Early yesterday morning I was setting up a bunch of scripts to run a bunch of requests against a bunch of servers in a bunch of permutations over the course of a few days.
Bitter experience has taught me that this kind of thing rarely works right the first time so if I can, I find a way to start with a small version of the setup. Here, that meant choosing a sensible subset of the requests, letting things run for a few minutes, keeping an eye on progress (files created in the right place, servers generating the kind of messages, execution times reasonable, CPU load and number of processes in the right ballpark and so on) and then inspecting logs at the end.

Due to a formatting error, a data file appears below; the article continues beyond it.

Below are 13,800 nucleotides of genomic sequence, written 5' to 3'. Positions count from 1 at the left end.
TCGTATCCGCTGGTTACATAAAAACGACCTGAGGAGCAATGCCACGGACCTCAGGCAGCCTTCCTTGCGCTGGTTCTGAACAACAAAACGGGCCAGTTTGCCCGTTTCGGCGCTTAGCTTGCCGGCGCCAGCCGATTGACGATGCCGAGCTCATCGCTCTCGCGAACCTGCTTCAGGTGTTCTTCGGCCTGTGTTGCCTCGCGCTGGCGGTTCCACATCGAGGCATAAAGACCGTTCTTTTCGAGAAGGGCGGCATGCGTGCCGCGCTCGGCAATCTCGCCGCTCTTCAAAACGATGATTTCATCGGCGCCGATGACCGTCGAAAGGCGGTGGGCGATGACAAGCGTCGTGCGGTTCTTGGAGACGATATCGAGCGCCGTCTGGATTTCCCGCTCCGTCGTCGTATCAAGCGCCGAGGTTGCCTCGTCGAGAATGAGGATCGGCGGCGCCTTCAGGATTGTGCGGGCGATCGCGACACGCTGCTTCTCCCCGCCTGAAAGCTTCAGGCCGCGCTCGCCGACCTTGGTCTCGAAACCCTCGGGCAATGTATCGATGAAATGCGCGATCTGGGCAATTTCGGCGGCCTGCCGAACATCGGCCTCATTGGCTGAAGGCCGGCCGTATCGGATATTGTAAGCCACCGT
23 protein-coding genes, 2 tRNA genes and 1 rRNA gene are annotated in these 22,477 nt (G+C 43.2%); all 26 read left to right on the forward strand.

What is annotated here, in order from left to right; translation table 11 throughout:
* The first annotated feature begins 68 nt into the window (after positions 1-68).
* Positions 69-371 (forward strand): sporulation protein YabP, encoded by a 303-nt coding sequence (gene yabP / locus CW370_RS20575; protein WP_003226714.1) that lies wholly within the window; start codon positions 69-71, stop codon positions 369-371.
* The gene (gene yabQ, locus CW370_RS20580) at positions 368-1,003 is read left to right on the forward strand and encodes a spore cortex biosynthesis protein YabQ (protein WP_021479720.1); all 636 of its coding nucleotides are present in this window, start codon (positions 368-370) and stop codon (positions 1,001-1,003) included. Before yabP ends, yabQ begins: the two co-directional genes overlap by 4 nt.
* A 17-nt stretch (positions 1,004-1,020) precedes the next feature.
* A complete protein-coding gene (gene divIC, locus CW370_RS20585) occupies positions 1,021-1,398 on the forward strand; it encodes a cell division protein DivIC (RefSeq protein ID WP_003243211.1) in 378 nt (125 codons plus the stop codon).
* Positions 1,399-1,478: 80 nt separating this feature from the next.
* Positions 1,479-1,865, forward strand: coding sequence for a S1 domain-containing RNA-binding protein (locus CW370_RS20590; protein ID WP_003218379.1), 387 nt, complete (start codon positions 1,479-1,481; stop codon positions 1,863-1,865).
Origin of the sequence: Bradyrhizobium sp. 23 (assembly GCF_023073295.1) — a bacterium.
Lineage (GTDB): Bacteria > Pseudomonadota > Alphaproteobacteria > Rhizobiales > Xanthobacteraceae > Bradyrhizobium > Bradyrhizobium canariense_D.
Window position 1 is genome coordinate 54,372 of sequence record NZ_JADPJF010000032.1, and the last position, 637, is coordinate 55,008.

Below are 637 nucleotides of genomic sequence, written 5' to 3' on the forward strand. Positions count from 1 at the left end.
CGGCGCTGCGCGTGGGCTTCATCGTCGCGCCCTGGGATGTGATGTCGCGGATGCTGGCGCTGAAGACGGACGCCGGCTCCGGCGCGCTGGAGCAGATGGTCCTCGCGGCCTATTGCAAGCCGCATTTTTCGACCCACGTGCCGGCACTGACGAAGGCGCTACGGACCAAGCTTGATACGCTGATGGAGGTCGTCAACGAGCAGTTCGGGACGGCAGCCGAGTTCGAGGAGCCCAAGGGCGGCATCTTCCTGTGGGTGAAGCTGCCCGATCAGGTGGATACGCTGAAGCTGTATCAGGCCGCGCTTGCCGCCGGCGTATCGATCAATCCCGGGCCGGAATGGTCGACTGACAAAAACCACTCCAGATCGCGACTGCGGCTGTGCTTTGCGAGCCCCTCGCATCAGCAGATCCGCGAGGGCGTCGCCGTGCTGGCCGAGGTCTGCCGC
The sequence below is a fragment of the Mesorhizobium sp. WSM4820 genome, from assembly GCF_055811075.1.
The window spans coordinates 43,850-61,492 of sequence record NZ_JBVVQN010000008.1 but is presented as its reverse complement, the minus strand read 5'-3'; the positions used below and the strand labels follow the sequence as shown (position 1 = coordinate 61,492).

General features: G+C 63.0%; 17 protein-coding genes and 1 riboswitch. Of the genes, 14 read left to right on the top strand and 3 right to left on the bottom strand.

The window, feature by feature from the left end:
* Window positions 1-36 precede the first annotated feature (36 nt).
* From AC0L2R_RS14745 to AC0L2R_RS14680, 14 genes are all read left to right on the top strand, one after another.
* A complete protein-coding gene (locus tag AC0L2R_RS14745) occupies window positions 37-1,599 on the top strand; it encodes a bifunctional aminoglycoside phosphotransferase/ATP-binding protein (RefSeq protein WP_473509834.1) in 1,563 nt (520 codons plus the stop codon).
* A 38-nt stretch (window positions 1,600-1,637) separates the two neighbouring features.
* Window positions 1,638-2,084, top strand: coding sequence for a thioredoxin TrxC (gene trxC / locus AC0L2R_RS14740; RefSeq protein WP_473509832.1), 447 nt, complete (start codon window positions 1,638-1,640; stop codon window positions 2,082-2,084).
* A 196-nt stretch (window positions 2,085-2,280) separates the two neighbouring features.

As I worked the bugs out of the configuration I had a little time to kill on each iteration. But what to do?
I'd stumbled across a couple of haiku I'd enjoyed just the day before and I'd been pondering something Chris George had said about factory testers during Cambridge Lean Coffee last week. So, a mission: one haiku per execution, each execution, on the topic of not-testing. Here's the results:
You like to say that
Testing is breaking software
Is that all? Really?
When presented with
Something to test, first thought is
"Who will tell me how?"
Following the script
Gaily sailing past issues
"Hey, not in my scope"
Some boundary valueWith apologies to poets everywhere.
Submitting the empty string
Time for a cuppa?